by Maureen Lang
If failure is the best teacher, does that somehow make success the worst?
I’ve been involved in the writing community off and on for most of my adult life, and I can claim with some authority that writers learn from both failure and success. Here’s how:
This is the old Pavlov’s dog theory: Want a dog to come to you when you call him? Consistently offer a treat and he’ll come every time, not just to please you but for that treat he’s been conditioned to expect. In any relationship, if we do something positive for a loved one, we not only enjoy doing it, but we hope they’ll react in a positive way. They’re pleased, grateful, perhaps even more loving in return. As a writer, when we subject our work to critique we tend to respond to the positive feedback with confidence. If someone says: “Your dialogue is great!” we have more confidence and will likely never shy away from books using plenty of our strengths.
If a child touches a hot stove they quickly learn not to do that again. In a relationship, if a wife serves a new recipe for meatloaf and her husband doesn’t like it, that’s a failure she can learn from. Never use that recipe again! For a writer, if our work is rejected and we’re fortunate enough to get feedback as to why, we take that feedback to heart and try to improve whatever is lacking. Or if we get a number of reviews that mention the same thing, we strive to improve those areas in future work. So we learn by our failures.
In engineering circles like the ones my husband belongs to, you might hear someone say: “Fail early, fail often.” Failing early allows you more time to improve, to innovate, make changes—adjust. In writer’s circles, we would say our early failures lead us to stronger stories, deeper characters, a more emotional exchange between page and reader.
In short, failures in any venue make our product stronger.
My Pastor recently talked about the passage from Matthew 14 where Jesus walks on water. The text says Jesus had stayed behind to pray while the disciples took the boat out on the lake. So the disciples are in the boat without Him, and the sea suddenly rages. I’ve heard about how suddenly such storms can rise on the Sea of Galilee if the wind is from the east. One storm I read about had 10 ft. waves! Do you have any doubt the disciples feared for their lives?
Then Jesus appears, walking over the stormy waters, and they think He’s a ghost. So Peter calls out: “If it’s really You, let me come to You!” Christ says yes, he should come, and Peter starts out so confidently. As he leaves that boat, his eyes are on Christ. How exhilarated he must have felt to actually walk on that wind-swept water! But then Peter looks away. He suddenly lets the storm define his environment; he’s fearful and asks Jesus to save him. After the exhilaration of walking on water, did Peter feel like a failure when he felt himself sinking?
Failure certainly seems to be a universal human experience. And if failure is a teacher, then it might even be good for us. My pastor’s lesson was that it’s most important to follow failure with the right reaction. What did Peter do? He looked to Christ. And Christ was there. Christ didn’t look at Peter and call him a failure. He observed that his faith had faltered, but isn’t it also obvious that when Peter climbed out of that boat, for the moments that followed when he actually did walk on the water, that Christ was exhilarated right along with Peter? Peter tasted God’s power; that wouldn’t have happened if he hadn’t stepped out of the boat.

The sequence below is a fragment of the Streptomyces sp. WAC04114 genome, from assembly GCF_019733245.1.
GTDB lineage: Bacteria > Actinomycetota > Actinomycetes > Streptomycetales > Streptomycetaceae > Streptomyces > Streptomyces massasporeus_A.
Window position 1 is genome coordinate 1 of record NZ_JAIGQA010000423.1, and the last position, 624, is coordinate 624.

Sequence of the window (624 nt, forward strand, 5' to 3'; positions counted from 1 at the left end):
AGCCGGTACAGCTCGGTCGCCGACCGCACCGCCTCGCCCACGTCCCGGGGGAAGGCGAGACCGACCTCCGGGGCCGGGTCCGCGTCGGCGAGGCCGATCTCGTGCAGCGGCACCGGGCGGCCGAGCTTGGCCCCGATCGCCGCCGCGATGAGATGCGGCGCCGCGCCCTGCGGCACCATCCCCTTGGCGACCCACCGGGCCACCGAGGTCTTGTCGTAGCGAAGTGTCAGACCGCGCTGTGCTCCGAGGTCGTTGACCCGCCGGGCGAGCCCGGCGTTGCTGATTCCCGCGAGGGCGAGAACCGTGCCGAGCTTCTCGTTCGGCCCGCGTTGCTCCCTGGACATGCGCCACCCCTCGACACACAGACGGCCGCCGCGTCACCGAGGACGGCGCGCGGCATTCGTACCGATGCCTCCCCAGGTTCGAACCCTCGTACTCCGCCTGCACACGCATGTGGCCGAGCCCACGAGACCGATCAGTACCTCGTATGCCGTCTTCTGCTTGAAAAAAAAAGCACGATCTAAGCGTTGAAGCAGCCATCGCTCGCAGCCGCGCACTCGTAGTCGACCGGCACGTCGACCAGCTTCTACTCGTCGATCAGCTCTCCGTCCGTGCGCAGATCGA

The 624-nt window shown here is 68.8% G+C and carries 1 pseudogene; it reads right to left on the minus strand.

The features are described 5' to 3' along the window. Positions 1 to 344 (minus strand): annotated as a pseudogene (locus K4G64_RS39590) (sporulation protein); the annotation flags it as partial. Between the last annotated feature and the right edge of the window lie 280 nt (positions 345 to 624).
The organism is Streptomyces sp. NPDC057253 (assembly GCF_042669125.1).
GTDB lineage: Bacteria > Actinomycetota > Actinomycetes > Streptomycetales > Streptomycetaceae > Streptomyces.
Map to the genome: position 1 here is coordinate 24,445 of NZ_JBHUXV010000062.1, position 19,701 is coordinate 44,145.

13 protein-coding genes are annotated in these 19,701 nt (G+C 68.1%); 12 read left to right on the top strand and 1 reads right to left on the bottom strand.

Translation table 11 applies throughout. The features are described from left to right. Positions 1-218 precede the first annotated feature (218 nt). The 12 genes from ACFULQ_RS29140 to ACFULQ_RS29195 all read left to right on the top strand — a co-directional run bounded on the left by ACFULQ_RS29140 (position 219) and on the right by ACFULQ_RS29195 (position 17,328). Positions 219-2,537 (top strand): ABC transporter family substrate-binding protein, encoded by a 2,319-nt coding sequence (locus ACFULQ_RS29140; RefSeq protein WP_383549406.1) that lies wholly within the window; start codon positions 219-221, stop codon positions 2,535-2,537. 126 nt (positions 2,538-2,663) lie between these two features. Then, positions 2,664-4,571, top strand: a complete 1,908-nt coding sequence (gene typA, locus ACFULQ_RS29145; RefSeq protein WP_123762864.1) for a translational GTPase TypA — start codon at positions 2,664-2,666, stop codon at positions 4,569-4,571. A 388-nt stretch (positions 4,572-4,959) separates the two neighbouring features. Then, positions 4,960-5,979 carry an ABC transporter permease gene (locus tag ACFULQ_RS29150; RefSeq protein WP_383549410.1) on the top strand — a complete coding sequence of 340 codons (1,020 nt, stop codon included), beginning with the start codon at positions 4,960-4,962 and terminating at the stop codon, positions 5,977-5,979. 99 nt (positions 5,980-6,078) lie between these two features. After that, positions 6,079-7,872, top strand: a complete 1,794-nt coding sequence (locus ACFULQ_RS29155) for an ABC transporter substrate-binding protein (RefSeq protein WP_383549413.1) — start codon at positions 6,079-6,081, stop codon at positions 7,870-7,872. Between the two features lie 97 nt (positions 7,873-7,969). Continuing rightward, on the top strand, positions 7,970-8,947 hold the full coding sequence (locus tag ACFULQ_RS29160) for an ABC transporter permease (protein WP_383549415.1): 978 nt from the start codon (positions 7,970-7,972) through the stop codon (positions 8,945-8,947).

Our pastor reminded us that God sometimes allows storms (and failures) into our life to get us to release our grip on everything around us—and cling to Him instead. Peter might have learned about God’s power from his moment of success, but his moment of failure led him to depend more on God.
Perhaps failure really is a better teacher than success.
Meet the Author:
Maureen Lang has been writing stories since the age of ten, when she figured out a way to write the stories she feels like reading. Since then she’s become the award-winning author of over a dozen published novels. In the last ten years her faith has directed her to write stories that reflect Christian hope and traditional values. She’s also been an active member of the disability community since her oldest son was diagnosed with Fragile X Syndrome, a genetic form of mental retardation. Maureen loves going on research trips to get a feel for the settings of her novels, and lives in the Chicago area with her husband, children, and lovable Labrador Retriever. Visit her on the web at www.maureenlang.com
Click on the pic below for information about ordering Maureen’s novels.
Dessa Caldwell has a dream:
to open Pierson House, a refuge for former prostitutes in Denver’s roughest neighborhood. But after exhausting all charitable donations, Dessa still needs a loan. Her last hope hinges on the owner of Hawkins National Bank.
Henry Hawkins has a secret:
he owns the most successful bank in town, but his initial capital came from three successful stage coach robberies. Though he’s Denver’s most eligible bachelor, to protect his past, he’s built a fortress around his heart that no one can penetrate . . . until the day Dessa Caldwell strolls into his bank requesting a loan.
Though he’s certain her proposal is a bad investment, Henry is drawn to Dessa’s passion. But that same passion drives her to make rash decisions about Pierson House . . . and about whom she can trust. One man might hold the key to the future of her mission—but he also threatens to bring Henry’s darkest secrets to light. As the walls around their hearts begin to crumble, Henry and Dessa must choose between their plans and God’s, between safety and love.